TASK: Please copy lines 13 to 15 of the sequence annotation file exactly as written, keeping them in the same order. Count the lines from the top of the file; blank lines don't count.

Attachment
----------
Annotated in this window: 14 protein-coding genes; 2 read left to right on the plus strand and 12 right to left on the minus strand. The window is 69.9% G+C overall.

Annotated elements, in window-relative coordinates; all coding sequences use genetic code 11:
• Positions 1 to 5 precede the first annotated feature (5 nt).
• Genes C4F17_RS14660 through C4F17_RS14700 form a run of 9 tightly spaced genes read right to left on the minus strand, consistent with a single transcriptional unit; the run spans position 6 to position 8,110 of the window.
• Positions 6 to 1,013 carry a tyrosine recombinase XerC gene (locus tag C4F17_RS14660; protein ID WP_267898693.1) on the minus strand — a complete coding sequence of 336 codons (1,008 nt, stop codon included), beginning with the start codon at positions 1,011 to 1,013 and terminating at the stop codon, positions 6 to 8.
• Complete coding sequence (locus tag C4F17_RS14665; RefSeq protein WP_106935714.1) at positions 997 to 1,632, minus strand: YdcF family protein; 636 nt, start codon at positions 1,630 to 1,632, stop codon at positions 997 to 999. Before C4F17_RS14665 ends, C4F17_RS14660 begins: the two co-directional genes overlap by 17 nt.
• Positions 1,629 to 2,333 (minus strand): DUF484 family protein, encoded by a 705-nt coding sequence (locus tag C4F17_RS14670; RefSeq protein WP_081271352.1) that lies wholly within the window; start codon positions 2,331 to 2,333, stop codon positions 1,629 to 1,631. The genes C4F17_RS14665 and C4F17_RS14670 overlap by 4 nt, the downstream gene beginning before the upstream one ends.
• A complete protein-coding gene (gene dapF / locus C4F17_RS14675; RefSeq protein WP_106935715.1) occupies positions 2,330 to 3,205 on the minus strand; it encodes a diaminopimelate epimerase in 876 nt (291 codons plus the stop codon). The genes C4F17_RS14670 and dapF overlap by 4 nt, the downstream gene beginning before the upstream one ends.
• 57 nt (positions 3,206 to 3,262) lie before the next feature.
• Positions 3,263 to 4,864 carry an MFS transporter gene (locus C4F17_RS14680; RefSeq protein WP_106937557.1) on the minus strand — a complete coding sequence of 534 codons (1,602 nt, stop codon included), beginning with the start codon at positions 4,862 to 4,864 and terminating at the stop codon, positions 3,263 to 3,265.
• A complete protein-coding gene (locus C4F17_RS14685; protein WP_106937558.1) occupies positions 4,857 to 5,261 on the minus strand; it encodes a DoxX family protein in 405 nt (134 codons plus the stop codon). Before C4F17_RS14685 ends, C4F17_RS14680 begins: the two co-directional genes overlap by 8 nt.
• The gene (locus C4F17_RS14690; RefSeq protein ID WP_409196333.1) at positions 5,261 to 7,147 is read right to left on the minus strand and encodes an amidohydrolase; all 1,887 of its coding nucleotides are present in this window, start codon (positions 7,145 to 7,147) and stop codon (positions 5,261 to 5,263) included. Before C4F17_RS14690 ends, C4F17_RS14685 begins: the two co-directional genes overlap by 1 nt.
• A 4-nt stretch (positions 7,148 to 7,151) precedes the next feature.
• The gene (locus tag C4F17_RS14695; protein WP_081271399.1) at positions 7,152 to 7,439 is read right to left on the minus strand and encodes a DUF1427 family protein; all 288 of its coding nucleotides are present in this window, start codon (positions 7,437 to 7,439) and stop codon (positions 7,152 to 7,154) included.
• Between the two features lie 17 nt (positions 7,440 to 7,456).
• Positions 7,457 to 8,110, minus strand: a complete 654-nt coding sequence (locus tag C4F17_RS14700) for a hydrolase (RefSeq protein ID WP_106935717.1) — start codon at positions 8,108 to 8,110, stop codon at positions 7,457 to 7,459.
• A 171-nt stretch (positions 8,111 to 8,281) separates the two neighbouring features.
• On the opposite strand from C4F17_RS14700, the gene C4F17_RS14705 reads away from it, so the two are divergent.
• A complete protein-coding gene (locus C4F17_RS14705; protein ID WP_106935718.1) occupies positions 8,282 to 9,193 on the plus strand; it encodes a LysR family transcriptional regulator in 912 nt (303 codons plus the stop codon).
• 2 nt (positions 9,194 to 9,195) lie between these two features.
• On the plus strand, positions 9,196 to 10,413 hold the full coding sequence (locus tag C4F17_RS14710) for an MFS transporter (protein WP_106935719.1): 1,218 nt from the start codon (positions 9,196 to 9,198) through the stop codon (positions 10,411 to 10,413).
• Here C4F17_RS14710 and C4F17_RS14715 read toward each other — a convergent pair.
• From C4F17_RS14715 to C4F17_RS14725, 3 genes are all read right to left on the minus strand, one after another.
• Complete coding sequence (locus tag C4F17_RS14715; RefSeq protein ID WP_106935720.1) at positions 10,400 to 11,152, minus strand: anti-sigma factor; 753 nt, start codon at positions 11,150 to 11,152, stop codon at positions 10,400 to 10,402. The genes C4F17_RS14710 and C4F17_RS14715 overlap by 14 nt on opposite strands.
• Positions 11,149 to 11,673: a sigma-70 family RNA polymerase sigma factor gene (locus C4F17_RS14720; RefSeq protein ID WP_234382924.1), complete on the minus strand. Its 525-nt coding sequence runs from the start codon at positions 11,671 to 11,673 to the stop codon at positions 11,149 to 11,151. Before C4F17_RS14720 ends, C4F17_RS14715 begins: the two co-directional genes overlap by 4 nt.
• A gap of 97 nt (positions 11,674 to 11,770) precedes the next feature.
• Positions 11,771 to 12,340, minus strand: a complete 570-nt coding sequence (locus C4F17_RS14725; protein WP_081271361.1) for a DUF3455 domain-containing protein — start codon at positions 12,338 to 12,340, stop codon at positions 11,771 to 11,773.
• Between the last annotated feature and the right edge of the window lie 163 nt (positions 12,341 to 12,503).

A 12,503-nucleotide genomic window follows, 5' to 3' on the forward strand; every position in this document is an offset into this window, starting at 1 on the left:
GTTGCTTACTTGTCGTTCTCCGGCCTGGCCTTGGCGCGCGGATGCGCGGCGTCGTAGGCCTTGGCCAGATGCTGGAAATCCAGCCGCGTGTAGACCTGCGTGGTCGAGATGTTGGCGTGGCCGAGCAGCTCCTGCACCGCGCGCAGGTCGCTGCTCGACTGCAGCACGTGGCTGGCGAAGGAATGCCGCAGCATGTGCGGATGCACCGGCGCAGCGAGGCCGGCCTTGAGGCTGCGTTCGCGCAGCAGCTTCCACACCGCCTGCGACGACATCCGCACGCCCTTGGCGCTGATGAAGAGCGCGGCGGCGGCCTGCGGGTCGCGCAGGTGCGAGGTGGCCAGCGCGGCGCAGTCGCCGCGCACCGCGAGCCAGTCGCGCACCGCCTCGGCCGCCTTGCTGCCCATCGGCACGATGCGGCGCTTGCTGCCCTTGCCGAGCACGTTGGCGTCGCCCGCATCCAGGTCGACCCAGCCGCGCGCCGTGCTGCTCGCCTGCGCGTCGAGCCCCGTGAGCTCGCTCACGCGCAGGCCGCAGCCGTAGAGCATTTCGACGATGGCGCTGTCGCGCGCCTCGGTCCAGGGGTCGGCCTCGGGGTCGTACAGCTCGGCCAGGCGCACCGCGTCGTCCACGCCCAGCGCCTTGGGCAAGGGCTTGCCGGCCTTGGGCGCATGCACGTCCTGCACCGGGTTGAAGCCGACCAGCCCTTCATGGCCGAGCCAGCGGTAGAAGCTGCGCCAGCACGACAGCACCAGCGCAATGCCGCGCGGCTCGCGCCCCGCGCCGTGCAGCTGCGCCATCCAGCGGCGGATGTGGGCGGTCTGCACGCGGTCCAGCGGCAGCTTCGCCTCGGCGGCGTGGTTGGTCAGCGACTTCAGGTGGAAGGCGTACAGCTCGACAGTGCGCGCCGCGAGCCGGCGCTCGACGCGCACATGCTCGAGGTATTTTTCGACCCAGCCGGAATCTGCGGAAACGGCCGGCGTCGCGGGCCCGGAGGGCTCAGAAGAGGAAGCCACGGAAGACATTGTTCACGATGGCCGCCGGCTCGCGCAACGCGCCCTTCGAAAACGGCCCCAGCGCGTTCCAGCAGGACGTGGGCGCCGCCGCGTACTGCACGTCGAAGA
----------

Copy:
• A 4-nt stretch (positions 7,148 to 7,151) precedes the next feature.
• The gene (locus tag C4F17_RS14695; protein WP_081271399.1) at positions 7,152 to 7,439 is read right to left on the minus strand and encodes a DUF1427 family protein; all 288 of its coding nucleotides are present in this window, start codon (positions 7,437 to 7,439) and stop codon (positions 7,152 to 7,154) included.
• Between the two features lie 17 nt (positions 7,440 to 7,456).